The first White Sox game for this feature is one that I remember very well from childhood. I remember watching this game on TV as I did many games back then. 1990 was a great year for the no-hitter. In June Randy Johnson, Nolan Ryan, Dave Stewart, and Fernando Valenzuela all threw no-hitters. Now it makes sense why everyone started hitting the juice in the early 90′s.
Andy Hawkins and Greg Hibbard pitched a great game that day in July. Hibbard pitched seven innings giving up only four hits and no runs. White Sox reliever Barry Jones came in to pitch a hitless 8th leading up to the bottom of the 8th inning.
Going into the bottom of the 8th Hawkins had only allowed three base runners all day. Ron Karkovice, Scott Fletcher, and Ivan Calderon all reached base courtesy of Hawkins walks. To start the 8th both Karkovice and Fletcher popped up to the second baseman to start the inning. With two outs Sammy Sosa (the skinny version) hit a ball to third that Mike Blowers could not handle. Inside the stadium the play was shown on the scoreboard as a hit. The official scorer though called it an error. Sammy took advantage of the situation and stole second base. Maybe he was still trying to get back into his game after giving up what he thought was a hit or maybe he just lost his concentration, but Andy Hawkins then walked both Ozzie Guillen and Lance Johnson. That brought up Robin Ventura with the bases loaded and two outs. Robin hit a ball to left field that Jim Leyritz should have caught. Jim had some trouble with the wind, and the ball bounced off of his mitt to the turf. With two outs the runners were on the move, and all three that were on base scored easily. Jim was not the normal Yankee left fielder. He was put out there for the third time that season so that Blowers could play at third. How ironic is it that both of them made key errors that inning?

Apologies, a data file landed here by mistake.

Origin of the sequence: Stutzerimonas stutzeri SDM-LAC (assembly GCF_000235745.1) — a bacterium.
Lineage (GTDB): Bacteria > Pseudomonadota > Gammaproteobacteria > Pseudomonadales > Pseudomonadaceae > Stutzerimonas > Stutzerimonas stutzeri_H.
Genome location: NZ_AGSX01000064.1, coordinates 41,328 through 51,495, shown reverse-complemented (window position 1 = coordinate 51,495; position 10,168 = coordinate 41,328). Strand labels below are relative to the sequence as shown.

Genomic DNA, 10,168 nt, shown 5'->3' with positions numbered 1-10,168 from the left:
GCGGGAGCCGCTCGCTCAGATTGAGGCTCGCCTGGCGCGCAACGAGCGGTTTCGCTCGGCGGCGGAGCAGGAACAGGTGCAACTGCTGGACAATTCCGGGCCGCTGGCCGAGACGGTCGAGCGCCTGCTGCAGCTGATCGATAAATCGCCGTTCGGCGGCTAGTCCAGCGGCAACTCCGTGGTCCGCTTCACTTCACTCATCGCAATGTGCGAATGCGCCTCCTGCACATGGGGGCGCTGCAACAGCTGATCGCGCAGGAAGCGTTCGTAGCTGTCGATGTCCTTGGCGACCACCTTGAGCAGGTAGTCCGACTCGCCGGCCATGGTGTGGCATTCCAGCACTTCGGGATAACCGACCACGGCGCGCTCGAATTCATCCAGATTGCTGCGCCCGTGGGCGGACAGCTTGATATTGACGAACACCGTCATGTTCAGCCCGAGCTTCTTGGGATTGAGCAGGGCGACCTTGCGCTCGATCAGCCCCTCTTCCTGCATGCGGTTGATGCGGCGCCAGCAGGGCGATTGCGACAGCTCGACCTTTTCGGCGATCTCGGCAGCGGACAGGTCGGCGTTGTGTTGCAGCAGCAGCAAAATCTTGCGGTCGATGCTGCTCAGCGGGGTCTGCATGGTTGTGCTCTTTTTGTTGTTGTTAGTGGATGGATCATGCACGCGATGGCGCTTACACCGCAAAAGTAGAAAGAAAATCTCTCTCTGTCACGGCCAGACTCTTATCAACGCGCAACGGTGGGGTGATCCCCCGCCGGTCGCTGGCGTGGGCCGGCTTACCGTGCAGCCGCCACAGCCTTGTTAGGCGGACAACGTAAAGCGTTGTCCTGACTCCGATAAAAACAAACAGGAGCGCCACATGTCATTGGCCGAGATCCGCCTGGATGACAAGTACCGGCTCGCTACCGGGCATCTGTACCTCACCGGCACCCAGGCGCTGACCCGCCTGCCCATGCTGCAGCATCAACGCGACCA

As weird as it sounds the next ball was hit to right field, and Jesse Barfield missed that ball allowing Ventura to score from second. Dan Pasqua ended the inning with a pop up that was caught by the shortstop. The inning was finally over, but the White Sox scored four runs without a hit to take a 4-0 led into the top of the ninth inning.
A favorite of mine Scott Radinsky came in to retire the side in the ninth to preserve the win for the White Sox. Steve Balboni did reach base on an error by Robin Ventura, but that was erased when Barfield grounded into a double play to end the game.
After the game Andy Hawkins had this to say about his game. “I got beat, and that stinks, but I still threw a no-hitter and that will never be taken away from me.” Little did he know what baseball had in store for him.
In September of 1991 Major League Baseball felt the need to re-define what constituted a no-hitter. They said that a no-hitter was “one in which a pitcher or pitchers complete a game of nine innings or more without allowing a hit.” Since the White Sox did not bat in the ninth it is no longer considered a no-hitter. So after losing a game in which he no-hit the other team, Andy then lost the no-hitter.
The “Committee for Statistical Accuracy” established in 1991 took away over 50 no-hitters in 1991. I understand games that were shortened because of rain being taken away. It is still a no-hitter though, and should be in a separate category. The Hawkins game makes no sense to me why it was taken away. Andy received credit for a complete game because he was part of the away team. If you take away the no-hitter, then you should take away complete games for all pitchers who lost on the road. I guess in the long run I see the game as a no-hitter no matter who says it isn’t.
Here are the scorecards for this historic game:
Next week I plan to take a look at Game 7 of the 1965 World Series. After reading Jane Leavy’s book on Sandy Koufax I really appreciate the effort by Koufax that much more.